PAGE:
Wildlife of the Okavango, by Duncan Butchart
Unlike most rivers, the Okavango, which has its source in the highlands of central Angola, never reaches the sea. Rarely can the word 'oasis' be used more appropriately than in a description of the Okavango Delta. In his wildlife guide, Wildlife of the Okavango, Duncan Butchart step by step introduces to the wonders of this region.
The deep sands of the Kalahari typically support a scrubby vegetation of thorn trees and tussock grasses, but add water, lots of it, and the landscape is completely transformed. The mosaic of channels, islands, lagoons and forests that are maintained by the annual flood support a wealth of wildlife, including large carnivores, great herds of elephant and spectacular birds. The lie of the land, or general topography, is a direct result of the geological history of the area as well as the ongoing processes of erosion and deposition. These processes, which are responsible for landscape formation, can be difficult for the non-specialist to grasp. However, two things are obvious when considering the Okavango Delta region. First, the area is so flat that termite mounds are the highest landforms (actually the land slopes gradually, l m every 4 km, to the southeast). Secondly, there are no rocks to be seen, other than the isolated koppies at Savute and Tsodilo. The entire area lies within the Kalahari Basin, a great depression filled with windblown sands, extending from the northeastern corner to South Africa to just south of the equator in the Democratic Republic of the Congo. Although the surface geology is simple, the rocks below the sands are seismically active and the area is prone to earthquakes. In years gone by the Okavango River was thought to have reached the sea, but authorities differ on how and where it may have flowed. Some believe that it joined the Limpopo River, while others speculate that it met the Orange River. It may, alternatively, have cut east and joined the Zambezi. Wherever it flowed in the past, the situation changed when tectonic movement gave rise to a series of parallel faults that caused a segment of the Earth's crust to collapse. Trapped within the confines of these faults, considered to be a southeastern extension of the Great Rift Valley, the course of the Okavango was interrupted, leading to the formation of an inland delta or, to be geographically correct, an alluvial fan. Northern Botswana lies in the subtropics, with temperatures and rainfall fluctuating markedly between the seasons. The average daytime temperature in midsummer (December-January) is about 32°C (max. 42°C), dropping to about 18°C at night. In midwinter (June-July) the daily average is 25°C, dropping to 4 or 5°C at night. Only occasionally do temperatures drop below freezing, and frost is rare. Rainfall at Maun, at the base of the Okavango Delta, averages 500 mm per year, but this figure increases progressively to the north. Almost all rain falls between November and April, usually in afternoon or evening thundershowers. Humidity may be high in summer, but is extremely low in winter In addition to these annual patterns, there are broader fluctuations with cyclical droughts and periods of above average rainfall. The Okavango Delta consists of three major components, which can be simplistically compared to the human hand: the wrist is the end of the panhandle, the palm the permanent swamp, and the fingers the channels - the arteries that feed the seasonal swamp. This environment fluctuates between wet and dry seasons, with the summer rains of the catchment reaching the base of the Delta in the rain-free winter months. The Okavango River enters Botswana at Mohembo, having travelled some 1,600km from its sources, and is channelled through a 15 km-wide 'corridor' between two secondary faults. [...]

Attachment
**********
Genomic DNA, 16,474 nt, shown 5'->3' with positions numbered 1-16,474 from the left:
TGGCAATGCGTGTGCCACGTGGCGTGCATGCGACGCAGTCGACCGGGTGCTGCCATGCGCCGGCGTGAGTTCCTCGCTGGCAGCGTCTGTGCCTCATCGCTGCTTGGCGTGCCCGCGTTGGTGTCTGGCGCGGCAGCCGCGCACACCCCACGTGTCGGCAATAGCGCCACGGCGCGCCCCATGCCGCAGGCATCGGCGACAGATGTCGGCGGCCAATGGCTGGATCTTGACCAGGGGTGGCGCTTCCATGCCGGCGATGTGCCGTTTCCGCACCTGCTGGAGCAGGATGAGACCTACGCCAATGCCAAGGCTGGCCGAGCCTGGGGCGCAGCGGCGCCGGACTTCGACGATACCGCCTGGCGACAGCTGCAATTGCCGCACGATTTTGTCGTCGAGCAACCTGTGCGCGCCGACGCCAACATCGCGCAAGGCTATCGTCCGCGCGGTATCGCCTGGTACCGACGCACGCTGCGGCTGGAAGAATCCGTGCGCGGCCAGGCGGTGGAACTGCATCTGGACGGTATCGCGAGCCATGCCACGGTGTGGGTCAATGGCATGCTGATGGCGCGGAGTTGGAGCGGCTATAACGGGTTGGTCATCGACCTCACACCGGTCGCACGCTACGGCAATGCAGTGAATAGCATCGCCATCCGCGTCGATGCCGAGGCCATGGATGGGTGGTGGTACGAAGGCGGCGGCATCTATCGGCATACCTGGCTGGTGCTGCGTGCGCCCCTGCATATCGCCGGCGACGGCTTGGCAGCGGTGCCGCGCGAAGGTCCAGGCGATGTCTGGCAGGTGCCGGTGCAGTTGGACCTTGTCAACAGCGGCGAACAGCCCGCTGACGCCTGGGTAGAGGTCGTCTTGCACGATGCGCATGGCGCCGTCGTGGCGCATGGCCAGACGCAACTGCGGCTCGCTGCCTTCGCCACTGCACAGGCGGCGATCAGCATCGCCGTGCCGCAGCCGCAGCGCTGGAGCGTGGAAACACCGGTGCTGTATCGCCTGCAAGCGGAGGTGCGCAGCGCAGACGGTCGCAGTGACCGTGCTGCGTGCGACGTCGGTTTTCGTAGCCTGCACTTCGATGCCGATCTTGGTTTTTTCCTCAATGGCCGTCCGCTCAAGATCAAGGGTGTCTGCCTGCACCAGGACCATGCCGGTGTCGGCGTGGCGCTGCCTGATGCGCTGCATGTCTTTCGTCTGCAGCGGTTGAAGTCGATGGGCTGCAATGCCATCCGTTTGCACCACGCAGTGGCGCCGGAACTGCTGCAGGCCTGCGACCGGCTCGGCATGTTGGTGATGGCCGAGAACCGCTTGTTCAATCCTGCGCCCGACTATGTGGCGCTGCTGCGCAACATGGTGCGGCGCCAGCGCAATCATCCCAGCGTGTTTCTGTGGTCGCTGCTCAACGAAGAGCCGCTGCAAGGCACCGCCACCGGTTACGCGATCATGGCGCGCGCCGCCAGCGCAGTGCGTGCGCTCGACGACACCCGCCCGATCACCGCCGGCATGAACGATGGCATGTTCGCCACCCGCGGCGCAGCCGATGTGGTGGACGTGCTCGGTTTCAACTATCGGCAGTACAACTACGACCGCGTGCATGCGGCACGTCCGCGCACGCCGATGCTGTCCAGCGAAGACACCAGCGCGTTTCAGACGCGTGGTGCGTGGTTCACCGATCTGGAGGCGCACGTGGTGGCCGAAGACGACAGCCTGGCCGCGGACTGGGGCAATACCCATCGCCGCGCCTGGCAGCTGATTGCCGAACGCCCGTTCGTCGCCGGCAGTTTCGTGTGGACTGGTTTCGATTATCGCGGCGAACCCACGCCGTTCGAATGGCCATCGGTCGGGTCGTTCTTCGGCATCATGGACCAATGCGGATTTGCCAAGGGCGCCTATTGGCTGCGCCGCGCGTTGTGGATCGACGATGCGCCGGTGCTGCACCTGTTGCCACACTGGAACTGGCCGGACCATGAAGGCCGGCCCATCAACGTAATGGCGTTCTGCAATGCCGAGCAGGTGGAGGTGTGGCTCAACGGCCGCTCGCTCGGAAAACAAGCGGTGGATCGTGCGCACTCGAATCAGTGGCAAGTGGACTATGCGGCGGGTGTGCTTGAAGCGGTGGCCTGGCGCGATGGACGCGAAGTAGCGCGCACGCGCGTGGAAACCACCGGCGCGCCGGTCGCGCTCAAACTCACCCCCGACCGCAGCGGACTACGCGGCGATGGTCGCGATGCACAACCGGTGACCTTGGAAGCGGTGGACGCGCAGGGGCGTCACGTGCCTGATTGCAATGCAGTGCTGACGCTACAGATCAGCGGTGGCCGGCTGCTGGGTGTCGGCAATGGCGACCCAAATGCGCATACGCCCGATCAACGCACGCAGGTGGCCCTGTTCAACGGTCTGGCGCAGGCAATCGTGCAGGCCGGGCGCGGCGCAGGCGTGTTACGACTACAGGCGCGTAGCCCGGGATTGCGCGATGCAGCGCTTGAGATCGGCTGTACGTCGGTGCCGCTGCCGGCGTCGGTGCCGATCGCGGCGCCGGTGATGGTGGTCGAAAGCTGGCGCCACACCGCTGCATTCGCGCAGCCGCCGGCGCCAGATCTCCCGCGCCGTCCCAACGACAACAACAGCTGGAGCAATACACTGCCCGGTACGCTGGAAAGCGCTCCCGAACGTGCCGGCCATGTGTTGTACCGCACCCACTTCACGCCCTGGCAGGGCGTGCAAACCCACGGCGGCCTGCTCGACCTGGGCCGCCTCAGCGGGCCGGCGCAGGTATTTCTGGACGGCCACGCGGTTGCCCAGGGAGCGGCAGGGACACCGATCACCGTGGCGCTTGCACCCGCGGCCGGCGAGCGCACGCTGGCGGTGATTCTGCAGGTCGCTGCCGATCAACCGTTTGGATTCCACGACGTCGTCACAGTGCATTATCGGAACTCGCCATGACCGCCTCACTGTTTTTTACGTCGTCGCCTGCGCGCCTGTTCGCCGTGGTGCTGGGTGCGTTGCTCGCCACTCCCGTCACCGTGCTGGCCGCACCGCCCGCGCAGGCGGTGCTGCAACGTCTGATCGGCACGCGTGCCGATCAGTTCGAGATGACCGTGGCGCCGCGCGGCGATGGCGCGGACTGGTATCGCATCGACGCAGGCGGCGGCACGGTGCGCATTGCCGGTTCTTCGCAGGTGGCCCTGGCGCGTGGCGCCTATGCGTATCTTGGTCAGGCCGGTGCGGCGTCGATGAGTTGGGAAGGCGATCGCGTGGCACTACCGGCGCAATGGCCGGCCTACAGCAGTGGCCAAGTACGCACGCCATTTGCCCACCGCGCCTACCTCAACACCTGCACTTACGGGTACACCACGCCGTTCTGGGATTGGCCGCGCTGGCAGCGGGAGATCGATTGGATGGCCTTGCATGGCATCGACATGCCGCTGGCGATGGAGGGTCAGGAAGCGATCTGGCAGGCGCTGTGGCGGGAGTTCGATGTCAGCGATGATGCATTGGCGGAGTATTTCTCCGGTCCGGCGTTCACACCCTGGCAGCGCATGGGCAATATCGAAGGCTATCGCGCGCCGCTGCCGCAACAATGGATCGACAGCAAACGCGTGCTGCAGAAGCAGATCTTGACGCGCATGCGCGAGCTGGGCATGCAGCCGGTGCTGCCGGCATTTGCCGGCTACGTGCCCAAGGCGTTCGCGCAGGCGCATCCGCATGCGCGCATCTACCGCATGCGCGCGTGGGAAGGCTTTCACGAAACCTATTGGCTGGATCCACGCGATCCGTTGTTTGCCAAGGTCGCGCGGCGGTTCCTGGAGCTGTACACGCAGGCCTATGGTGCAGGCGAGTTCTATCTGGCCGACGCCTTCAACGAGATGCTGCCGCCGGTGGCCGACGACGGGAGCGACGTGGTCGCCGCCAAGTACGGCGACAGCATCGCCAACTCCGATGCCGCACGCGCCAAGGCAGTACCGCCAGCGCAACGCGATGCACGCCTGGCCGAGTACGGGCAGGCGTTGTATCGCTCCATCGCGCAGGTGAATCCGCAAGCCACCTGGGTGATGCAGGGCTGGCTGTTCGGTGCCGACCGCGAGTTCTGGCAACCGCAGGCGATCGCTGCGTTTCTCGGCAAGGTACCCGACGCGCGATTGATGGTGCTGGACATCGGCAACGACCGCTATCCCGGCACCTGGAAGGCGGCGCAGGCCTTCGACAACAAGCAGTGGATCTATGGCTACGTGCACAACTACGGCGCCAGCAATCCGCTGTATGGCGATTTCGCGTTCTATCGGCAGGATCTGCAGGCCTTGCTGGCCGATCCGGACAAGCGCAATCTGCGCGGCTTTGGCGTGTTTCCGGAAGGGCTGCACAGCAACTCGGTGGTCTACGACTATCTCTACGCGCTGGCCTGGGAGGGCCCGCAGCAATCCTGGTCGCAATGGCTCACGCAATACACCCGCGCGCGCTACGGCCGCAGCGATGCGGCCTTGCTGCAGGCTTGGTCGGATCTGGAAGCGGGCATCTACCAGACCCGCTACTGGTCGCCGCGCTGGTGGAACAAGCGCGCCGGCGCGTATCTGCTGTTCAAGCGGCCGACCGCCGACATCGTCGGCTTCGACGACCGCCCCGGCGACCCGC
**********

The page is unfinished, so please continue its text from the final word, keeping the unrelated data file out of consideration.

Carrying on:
This is an excerpt from Wildlife of the Okavango, by Duncan Butchart.
Title: Wildlife of the Okavango
Author: Duncan Butchart
Genre: Wildlife guide
Publisher: Penguin Random House South Africa (Nature)
3rd revised edition. Cape Town, South Africa 2016
ISBN 9781775843382 / ISBN 978-1-77584-338-2
Softcover, 15 x 21 cm, 144 pages, 500 colour photographs
Butchart, Duncan im Namibiana-Buchangebot
Describing 300 species, Wildlife of the Okavango is the only regional guidebook of its kind.
Wildlife of the Okavango is a compact introductory guide to the more common birds, mammals, fishes, plants and other forms of wildlife found in the Okavango region.
Wildlife of South Africa is handy, all-in-one photographic field guide to mammals, birds, reptiles, frogs and trees.